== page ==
Mohammad Fallahi-Sichani obtained his bachelor’s degree in Biotechnology from the University of Tehran in 2007. In 2012, he earned a Ph.D. in Chemical Engineering from the University of Michigan, where he was awarded a Rackham Predoctoral Fellowship and a Richard and Eleanor Towner Prize for Outstanding PhD Research. His PhD work co-mentored by Dr. Jennifer Linderman and Dr. Denise Kirschner combined multi-scale modeling approaches with wet-lab experiments to the study of mechanisms by which TNF signaling determines immunity to M. tuberculosis infection.
Dr. Keller obtained Doctor of Veterinary Medicine (D.V.M.) and Masters of Preventive Veterinary Medicine (M.P.V.M.) degrees from the University of California, Davis and a doctorate (Ph.D.) in Developmental Biology from the University of Wisconsin, Madison. Currently, Dr. Keller is a Professor in the Departments of Urology and Pathology at the University of Michigan.
Dr. Corey Speers is an assistant professor in the Department of Radiation Oncology at the University of Michigan Hospital and Health Systems in Ann Arbor, MI. He received his M.D. and Ph.D. from Baylor College of Medicine where his research efforts were focused on the identification of novel treatment targets for women with triple-negative breast cancer.
Nouri Neamati is the John G. Searle Professor of Medicinal Chemistry at the University of Michigan College of Pharmacy. He obtained a Ph.D. in biomedical sciences from the University of Texas Graduate School of Biomedical Sciences and M.D. Anderson Cancer Center, Houston, Texas in 1995. From 1995 to 2000 he was a postdoctoral fellow and a research fellow at the National Institutes of Health. In September 2000, he joined the University of Southern California School of Pharmacy with a joint appointment at the Norris Comprehensive Cancer Center, rising to the rank of professor in 2011. Dr.
Thomas D. Wang, MD,PhD, is a Professor of Internal Medicine, Biomedical Engineering, and Mechanical Engineering, the H. Marvin Pollard Collegiate Professor of Endoscopy Research, and a board-certified gastroenterologist. His research interests include novel methods of intra-vital imaging to determine the rates of colonic crypt purification. We use Confetti mice of different ages. Three-dimensional images will be collected in vivo in the distal colon to visualize expression of optical reporters over time.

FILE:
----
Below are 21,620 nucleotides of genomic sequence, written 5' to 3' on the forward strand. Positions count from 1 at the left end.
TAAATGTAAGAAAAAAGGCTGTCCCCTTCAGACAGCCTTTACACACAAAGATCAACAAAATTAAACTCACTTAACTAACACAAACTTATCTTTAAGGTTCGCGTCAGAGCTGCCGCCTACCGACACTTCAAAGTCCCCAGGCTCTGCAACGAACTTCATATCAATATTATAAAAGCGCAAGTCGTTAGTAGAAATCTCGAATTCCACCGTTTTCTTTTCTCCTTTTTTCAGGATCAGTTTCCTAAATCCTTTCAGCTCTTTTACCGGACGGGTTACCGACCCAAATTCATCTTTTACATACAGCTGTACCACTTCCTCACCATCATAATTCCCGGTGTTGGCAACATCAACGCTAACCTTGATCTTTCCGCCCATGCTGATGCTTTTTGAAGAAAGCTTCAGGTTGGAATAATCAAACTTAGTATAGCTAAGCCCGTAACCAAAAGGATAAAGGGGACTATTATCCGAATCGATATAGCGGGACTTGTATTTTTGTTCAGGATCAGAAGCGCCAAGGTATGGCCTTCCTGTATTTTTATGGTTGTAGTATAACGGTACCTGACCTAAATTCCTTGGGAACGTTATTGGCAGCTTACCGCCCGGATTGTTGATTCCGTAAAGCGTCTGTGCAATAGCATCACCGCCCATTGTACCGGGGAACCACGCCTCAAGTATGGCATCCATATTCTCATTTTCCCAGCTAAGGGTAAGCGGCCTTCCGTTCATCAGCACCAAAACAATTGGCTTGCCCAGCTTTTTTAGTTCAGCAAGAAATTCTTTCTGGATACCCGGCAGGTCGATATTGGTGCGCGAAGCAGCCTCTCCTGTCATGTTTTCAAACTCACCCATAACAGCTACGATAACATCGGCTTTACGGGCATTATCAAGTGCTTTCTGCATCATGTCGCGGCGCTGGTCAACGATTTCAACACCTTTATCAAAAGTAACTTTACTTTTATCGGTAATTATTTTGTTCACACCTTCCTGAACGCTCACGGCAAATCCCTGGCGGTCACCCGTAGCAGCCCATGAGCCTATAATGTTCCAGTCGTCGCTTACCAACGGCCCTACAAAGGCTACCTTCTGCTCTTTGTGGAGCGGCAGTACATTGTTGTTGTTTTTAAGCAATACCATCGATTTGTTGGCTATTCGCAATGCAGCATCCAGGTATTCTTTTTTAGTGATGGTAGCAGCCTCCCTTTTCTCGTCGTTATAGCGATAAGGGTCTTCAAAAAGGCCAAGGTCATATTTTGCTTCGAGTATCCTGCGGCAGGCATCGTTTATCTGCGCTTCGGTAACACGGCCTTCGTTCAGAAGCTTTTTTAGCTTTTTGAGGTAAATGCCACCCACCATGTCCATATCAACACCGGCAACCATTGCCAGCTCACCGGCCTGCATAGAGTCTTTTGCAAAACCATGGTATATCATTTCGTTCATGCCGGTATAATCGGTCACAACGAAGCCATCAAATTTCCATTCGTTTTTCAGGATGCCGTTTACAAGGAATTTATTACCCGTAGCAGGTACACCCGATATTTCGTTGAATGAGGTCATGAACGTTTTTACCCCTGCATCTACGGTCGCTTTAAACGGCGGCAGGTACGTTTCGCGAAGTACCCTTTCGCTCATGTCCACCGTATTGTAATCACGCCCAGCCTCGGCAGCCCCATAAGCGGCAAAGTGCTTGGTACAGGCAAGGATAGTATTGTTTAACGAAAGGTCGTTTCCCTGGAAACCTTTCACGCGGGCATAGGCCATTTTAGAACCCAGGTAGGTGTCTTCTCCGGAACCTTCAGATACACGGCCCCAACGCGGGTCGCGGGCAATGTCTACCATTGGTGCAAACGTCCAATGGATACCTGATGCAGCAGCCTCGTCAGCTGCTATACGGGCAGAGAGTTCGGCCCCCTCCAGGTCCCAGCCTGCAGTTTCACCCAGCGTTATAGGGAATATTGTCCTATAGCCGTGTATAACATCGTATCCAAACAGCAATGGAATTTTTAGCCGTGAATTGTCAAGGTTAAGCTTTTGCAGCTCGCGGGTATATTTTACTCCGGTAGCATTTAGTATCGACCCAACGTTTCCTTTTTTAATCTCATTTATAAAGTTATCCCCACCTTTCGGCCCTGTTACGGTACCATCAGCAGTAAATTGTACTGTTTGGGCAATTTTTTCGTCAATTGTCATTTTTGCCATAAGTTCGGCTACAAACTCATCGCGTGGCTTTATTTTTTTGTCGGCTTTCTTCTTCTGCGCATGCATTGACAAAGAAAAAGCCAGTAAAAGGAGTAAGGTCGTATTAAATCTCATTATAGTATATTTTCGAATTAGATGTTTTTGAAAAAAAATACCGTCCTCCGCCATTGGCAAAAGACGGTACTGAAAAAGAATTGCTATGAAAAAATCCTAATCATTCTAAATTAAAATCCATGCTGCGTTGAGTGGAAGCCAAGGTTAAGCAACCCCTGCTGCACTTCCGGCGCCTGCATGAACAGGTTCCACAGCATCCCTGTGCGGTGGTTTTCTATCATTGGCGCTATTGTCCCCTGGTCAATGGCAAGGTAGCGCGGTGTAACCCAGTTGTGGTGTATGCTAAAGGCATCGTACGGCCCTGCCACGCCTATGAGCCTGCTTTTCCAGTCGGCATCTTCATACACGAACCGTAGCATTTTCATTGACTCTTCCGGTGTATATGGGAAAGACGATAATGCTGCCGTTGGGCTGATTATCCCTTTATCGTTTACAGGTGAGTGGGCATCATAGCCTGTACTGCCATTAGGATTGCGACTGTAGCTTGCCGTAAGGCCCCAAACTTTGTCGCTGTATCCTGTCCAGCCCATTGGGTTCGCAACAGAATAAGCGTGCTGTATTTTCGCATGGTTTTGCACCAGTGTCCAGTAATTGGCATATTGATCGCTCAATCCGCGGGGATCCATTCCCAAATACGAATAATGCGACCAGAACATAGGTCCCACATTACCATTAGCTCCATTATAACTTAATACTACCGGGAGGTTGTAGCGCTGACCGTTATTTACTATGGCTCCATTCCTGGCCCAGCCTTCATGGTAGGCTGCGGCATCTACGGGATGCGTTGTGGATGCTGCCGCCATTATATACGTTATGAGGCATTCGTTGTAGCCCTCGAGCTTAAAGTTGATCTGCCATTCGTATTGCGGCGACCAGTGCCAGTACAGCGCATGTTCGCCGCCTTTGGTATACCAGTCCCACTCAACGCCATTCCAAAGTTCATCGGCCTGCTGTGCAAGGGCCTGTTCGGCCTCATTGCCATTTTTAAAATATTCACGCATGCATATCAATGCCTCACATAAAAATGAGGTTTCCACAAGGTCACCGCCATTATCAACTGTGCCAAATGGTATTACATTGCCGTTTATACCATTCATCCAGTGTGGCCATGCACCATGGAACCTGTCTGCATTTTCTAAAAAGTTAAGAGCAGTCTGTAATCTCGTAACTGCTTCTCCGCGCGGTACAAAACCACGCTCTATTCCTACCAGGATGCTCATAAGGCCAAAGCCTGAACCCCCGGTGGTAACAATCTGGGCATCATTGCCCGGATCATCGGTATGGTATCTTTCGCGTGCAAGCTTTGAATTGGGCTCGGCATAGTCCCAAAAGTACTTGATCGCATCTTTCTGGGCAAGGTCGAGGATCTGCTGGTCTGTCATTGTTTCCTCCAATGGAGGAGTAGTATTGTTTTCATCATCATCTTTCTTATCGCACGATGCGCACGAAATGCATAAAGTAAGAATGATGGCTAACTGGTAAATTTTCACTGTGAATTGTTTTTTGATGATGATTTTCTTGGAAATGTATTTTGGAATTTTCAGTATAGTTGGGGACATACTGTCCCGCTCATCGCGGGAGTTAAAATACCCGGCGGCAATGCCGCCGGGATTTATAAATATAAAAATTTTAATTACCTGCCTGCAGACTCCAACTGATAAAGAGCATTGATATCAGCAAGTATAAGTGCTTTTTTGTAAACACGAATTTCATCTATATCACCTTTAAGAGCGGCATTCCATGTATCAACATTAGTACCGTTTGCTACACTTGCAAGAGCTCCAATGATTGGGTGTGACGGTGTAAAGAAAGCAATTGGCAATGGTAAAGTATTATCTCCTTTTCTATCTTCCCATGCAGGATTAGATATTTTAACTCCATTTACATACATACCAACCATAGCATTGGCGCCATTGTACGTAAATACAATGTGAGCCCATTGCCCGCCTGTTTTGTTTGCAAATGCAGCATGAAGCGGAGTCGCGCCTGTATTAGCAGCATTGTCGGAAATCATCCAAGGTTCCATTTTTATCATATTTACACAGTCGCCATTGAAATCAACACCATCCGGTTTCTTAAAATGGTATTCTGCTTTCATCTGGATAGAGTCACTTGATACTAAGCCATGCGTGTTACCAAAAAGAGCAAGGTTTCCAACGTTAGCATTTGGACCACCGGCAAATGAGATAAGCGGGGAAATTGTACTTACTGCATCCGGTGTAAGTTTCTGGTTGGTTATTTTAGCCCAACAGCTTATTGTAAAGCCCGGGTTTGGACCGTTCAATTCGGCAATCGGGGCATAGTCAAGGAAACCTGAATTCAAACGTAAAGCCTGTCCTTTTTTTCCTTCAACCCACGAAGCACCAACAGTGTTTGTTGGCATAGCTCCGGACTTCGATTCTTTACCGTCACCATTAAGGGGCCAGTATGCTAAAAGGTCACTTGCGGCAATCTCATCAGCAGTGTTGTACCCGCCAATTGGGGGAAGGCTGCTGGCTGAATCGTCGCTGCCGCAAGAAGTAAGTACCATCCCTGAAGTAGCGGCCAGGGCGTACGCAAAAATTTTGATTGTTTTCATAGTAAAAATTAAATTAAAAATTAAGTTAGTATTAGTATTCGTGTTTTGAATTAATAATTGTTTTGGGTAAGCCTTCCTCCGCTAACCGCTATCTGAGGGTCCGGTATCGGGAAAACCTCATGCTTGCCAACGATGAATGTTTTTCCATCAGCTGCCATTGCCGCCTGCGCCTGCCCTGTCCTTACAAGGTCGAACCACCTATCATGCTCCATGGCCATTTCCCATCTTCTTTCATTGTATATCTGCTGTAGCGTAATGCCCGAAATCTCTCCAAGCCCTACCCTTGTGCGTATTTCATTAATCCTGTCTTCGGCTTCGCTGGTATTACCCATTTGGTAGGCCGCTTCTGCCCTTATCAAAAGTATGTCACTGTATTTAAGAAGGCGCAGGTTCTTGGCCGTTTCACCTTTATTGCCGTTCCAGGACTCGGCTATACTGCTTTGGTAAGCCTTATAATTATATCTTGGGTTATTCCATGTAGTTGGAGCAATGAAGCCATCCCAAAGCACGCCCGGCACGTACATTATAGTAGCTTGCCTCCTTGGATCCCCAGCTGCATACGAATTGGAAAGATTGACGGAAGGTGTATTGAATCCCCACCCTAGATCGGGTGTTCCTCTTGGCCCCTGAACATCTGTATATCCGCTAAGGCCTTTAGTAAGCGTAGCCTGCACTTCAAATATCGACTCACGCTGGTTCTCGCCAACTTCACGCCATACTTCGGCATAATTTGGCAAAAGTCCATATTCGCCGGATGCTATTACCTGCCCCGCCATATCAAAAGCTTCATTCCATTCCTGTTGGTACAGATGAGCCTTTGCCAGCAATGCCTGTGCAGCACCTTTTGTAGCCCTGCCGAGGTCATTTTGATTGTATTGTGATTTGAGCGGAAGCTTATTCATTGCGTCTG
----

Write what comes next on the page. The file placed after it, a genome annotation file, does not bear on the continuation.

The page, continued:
Scott A. Tomlins, M.D., Ph.D., obtained his M.D. and Ph.D. at the University of Michigan Medical School (UMMS). His thesis, completed under the mentorship of Arul Chinnaiyan, M.D., Ph.D., described the identification and characterization of recurrent ETS gene fusions in prostate cancer. He completed residency in Anatomic Pathology at the University of Michigan Health System in June 2012 and is an Assistant Professor of Pathology and Urology, and a member of the Michigan Center for Translational Pathology (MCTP) at UMMS. Dr.
Ivan Maillard’s main interest is to investigate the signals regulating the development and function of blood-forming stem cells. He studies the specialized microenvironment that nurtures blood-forming stem cells, using the mouse as a model organism.
Costas A. Lyssiotis obtained his bachelor’s degree in chemistry and biochemistry from the University of Michigan in 2004. As a National Science Foundation Predoctoral fellow, Costas earned a PhD with Peter G Schultz at The Scripps Research Institute in 2010. There, he discovered new drug-like molecules that convert differentiated cells into stem cells for use in degenerative disease. In 2010, Costas joined the laboratory of Lewis C.
Dr. Lombard received a Ph.D. in Biology from Massachusetts Institute of Technology (2000) and an M.D. from Harvard Medical School (2001). He completed residency training in Anatomic Pathology (2001-2003) at Brigham and Women's Hospital in Boston. Following residency training Dr. Lombard joined the laboratory of Professor Frederick Alt at Children's Hospital as a Posdoctoral Fellow. He continued in this role until joining the faculty of the Department of Pathology in September 2008.